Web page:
The man likes to work. But when your career is dedicated to unraveling one of life’s greatest mysteries, it can be hard to find anything else more fascinating than your day job. A PhD in cognitive psychology, Cleeremans is the director of the neuroscience institute at his alma mater, the Université Libre de Bruxelles, in Belgium, and runs a research group dedicated to answering one of humanity’s most elusive quandaries: why and how are we conscious?
It’s a question that requires equal expertise in neuroscience and philosophy—a marriage of disciplines that suits Cleeremans well. He tells me he’s often more interested in the questions that science elicits than by the answers it uncovers.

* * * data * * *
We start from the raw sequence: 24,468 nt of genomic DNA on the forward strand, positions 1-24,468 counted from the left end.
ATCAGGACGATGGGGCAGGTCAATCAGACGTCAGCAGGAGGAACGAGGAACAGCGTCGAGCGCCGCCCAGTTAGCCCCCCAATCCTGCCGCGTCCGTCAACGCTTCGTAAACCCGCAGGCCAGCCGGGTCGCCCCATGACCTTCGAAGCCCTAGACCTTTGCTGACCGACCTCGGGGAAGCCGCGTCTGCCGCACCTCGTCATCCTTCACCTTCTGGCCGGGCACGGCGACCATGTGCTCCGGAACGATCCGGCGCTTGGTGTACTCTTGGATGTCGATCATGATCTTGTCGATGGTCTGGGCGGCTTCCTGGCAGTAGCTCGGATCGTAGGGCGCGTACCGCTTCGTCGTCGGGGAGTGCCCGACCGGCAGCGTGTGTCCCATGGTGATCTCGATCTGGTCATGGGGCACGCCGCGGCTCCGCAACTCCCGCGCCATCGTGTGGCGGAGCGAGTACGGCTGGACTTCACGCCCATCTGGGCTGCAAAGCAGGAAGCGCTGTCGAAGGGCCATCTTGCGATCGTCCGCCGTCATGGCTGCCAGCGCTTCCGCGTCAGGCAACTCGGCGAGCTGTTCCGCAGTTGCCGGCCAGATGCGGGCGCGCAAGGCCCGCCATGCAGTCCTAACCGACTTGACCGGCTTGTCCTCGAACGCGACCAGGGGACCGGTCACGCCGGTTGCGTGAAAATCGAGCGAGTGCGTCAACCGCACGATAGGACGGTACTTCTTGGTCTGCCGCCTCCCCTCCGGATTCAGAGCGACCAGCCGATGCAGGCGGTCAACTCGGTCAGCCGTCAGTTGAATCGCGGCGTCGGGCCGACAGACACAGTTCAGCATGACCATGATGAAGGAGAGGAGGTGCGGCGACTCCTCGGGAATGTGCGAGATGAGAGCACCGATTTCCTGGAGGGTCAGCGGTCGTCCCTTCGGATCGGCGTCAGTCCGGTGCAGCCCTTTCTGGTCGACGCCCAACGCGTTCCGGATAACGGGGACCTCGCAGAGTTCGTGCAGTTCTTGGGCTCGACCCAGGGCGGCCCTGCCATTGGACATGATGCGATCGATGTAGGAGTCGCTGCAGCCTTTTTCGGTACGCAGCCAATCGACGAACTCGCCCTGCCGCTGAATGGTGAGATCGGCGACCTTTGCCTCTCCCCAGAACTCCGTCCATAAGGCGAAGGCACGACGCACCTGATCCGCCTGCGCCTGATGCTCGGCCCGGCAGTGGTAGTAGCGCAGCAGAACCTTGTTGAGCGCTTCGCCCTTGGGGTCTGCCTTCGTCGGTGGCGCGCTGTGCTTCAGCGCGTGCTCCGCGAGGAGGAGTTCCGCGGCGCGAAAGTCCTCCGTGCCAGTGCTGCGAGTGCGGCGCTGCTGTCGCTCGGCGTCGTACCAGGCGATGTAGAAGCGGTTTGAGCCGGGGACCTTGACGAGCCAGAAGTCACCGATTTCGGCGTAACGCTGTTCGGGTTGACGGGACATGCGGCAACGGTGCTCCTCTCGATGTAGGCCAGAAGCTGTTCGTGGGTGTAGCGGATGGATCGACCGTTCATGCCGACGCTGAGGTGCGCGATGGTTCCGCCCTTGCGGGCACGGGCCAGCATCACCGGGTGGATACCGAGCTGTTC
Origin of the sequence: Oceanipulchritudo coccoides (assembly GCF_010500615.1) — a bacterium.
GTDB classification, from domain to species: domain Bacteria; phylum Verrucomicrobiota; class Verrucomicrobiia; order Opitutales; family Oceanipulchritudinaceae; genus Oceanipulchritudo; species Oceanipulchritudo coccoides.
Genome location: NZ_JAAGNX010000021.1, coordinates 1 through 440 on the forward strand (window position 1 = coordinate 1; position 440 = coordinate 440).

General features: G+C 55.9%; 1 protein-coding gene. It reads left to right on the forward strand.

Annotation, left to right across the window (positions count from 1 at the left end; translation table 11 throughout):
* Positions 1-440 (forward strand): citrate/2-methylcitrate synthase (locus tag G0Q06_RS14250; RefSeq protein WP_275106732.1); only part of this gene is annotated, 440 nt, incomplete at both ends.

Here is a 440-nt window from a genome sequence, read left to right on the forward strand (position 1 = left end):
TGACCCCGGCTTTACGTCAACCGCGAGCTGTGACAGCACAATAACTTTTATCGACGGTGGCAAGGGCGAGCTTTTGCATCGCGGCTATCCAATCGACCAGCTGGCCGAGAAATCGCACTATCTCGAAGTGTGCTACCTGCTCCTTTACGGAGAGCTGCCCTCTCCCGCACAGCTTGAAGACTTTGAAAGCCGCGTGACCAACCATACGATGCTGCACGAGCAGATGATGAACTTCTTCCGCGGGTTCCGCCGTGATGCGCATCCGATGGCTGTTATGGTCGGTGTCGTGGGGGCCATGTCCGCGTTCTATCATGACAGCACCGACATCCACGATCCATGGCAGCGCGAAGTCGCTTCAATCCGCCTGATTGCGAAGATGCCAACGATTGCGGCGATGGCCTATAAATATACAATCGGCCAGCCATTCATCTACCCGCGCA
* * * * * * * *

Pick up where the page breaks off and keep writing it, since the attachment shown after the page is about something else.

“It takes real skill to ask the correct questions, or to be able to say ‘that’s a good question’ or ‘that’s a bad question,’” Cleeremans told me during an interview via Skype.
How are we conscious, what is consciousness, and where does it live in the brain? These are some of the questions that Cleeremans has spent 30 years trying to answer.
To Find Out What It Is, Look at What It’s Not
I thought Cleeremans would laugh when I told him I wanted to start our interview with an “easy” question: what is consciousness? He gave me a polite chuckle, but then immediately slipped into a response. I guess I should have known that one of the world’s foremost consciousness researchers would have multiple definitions at the ready. …
Ed. More tomorrow? Probably. Possibly. Maybe. Not?